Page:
HIV discoverer says new drug won’t end epidemic

In this photo provided by the George W. Bush Presidential Center, former President George W. Bush and his wife, Laura Bush stop to talk with people who have lined the hallways of the Princess Marina Hospital in Gaborone, Botswana, on Thursday, July 5, 2012. The former president and his wife visited Africa for a week to promote a partnership between the George W. Bush Institute, the U.S. President\'s Emergency Plan for AIDS Relief, UNAIDS and Susan G. Komen for the Cure, that aims to fight cervical and breast cancer in sub-Saharan Africa. (AP Photo/George W. Bush Presidential Center, Shealah Craighead)
U.S. can be proud of what it's done for HIV/AIDS relief

wtopstaff | November 14, 2014 9:36 am

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WASHINGTON – A newly approved approach to combating the AIDS virus is not in itself a silver bullet, says one of the scientists who helped discover the rampant virus.

The FDA recently approved Truvada, a new pill that combines existing drugs to produce an effective preventative measure for those at high risk of contracting the disease, such as AIDS workers and the sexual partners and children of those who are infected.

Dr. Robert Gallo, director of the Institute of Human Virology at the University of Maryland School of Medicine in Baltimore, tells WTOP this milestone in controlling the disease that has claimed the lives of more than 30 million is only one step.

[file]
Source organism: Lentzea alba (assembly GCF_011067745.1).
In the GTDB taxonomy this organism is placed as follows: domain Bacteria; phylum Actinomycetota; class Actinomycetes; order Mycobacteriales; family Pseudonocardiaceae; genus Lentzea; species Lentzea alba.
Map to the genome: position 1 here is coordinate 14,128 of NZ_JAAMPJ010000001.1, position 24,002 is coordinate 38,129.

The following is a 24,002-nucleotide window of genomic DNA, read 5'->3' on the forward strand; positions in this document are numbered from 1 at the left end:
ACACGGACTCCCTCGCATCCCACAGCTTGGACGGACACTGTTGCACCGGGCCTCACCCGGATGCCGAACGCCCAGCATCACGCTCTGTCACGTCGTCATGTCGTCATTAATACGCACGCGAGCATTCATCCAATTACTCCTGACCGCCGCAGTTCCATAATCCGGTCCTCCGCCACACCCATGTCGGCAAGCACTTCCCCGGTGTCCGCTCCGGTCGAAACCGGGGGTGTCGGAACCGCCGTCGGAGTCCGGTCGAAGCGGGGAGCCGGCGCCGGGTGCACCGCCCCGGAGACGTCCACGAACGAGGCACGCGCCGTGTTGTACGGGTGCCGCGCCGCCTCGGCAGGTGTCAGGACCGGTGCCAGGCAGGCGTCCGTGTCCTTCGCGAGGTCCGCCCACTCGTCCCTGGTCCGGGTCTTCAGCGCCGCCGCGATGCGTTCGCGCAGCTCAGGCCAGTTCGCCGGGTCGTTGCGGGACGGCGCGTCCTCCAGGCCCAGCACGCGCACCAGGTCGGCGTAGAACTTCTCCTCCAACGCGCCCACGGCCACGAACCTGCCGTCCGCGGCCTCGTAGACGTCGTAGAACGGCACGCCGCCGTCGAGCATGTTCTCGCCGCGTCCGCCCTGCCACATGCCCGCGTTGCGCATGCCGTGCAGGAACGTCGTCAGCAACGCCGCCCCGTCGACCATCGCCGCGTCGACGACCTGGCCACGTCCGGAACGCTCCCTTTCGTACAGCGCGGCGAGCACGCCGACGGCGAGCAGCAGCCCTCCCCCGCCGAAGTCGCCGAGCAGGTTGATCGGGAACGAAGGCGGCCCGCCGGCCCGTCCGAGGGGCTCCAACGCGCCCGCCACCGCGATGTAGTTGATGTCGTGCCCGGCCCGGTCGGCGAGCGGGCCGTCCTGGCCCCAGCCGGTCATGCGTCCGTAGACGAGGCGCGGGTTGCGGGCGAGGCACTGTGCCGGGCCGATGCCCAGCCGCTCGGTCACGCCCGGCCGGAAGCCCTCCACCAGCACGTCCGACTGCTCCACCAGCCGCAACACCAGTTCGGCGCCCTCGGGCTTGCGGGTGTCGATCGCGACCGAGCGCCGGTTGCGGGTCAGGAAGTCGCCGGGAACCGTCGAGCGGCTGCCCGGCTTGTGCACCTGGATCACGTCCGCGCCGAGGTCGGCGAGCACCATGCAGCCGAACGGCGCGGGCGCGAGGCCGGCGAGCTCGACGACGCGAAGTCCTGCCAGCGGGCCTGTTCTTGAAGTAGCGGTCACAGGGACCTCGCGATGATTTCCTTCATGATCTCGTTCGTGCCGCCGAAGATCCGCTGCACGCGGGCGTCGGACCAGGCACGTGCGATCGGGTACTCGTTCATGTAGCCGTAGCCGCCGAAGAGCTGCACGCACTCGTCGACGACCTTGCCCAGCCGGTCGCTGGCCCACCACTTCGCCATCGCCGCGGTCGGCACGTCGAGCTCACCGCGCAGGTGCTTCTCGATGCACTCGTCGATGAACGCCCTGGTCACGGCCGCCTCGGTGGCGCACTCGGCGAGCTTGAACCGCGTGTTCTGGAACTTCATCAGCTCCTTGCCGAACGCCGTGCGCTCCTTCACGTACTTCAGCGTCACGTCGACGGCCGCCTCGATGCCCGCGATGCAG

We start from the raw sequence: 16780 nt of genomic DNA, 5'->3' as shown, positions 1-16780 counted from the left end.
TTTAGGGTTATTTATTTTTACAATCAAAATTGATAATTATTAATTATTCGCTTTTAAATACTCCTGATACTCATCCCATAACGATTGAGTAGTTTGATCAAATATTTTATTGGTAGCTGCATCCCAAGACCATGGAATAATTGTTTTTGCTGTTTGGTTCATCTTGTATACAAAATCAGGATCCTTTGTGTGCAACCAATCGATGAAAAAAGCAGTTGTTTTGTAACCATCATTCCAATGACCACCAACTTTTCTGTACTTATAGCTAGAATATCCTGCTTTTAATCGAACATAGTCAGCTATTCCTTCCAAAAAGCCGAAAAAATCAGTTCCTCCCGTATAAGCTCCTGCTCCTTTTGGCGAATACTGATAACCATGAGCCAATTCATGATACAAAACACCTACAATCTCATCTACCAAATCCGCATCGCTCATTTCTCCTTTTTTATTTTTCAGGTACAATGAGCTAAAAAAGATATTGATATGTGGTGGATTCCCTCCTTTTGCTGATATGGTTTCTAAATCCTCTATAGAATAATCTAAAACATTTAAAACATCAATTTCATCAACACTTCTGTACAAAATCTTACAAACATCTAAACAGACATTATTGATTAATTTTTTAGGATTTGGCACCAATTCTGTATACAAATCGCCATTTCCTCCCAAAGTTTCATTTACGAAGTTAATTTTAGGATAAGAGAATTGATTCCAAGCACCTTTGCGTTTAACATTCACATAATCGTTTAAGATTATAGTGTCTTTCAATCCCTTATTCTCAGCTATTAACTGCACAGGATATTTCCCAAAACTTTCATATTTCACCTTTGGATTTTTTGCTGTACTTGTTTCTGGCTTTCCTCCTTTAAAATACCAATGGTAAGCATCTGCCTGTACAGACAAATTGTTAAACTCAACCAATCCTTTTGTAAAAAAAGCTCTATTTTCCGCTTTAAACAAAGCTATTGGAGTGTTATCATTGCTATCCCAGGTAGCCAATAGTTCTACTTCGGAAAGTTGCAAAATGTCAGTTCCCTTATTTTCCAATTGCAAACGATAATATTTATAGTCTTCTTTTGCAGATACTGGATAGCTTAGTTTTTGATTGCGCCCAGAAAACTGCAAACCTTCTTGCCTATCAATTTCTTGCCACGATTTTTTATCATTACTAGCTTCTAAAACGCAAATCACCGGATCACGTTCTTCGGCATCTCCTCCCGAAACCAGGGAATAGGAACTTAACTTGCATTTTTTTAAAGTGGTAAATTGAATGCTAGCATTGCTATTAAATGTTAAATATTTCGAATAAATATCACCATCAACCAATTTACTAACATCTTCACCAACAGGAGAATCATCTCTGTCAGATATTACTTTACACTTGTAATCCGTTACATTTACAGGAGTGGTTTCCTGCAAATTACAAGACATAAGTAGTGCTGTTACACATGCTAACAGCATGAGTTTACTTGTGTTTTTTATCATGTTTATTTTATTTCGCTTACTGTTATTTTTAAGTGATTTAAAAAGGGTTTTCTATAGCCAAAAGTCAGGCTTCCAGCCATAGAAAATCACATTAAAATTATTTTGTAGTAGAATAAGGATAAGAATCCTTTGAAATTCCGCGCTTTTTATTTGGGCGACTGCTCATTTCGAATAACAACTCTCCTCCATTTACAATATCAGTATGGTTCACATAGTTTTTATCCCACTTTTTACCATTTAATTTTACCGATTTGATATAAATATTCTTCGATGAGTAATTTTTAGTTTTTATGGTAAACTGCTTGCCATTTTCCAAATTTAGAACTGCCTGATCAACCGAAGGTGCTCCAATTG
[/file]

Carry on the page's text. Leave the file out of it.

“I think it’s going to help some individual cases, particularly in the nations that can afford it,” he says, “but it will be a very particular intervention.

“I don’t think it’s going to end the epidemic.”

It is unlikely this drug will make it to people all over the world who might get infected, Gallo says. Instead, it’s important for aid workers and scientists to continue applying methods that can lower the infectiousness of individual people with HIV/AIDS, he says. Making them less likely to transmit the disease to others is key to controlling its proliferation.

Gallo says the U.S. should be proud of organizations like the President’s Emergency Plan for AIDS Relief — founded under President George W. Bush and expanded by President Barack Obama — for focusing on Africa and the Caribbean, where the spread of the disease is particularly dangerous.

Learn more about Truvada here.

Hear more of Gallo’s take on fighting the spread of HIV/AIDS in the full audio at right.

WTOP’s Paul D. Shinkman contributed to this report. Follow Paul and WTOP on Twitter.

(Copyright 2012 by WTOP. All Rights Reserved.)

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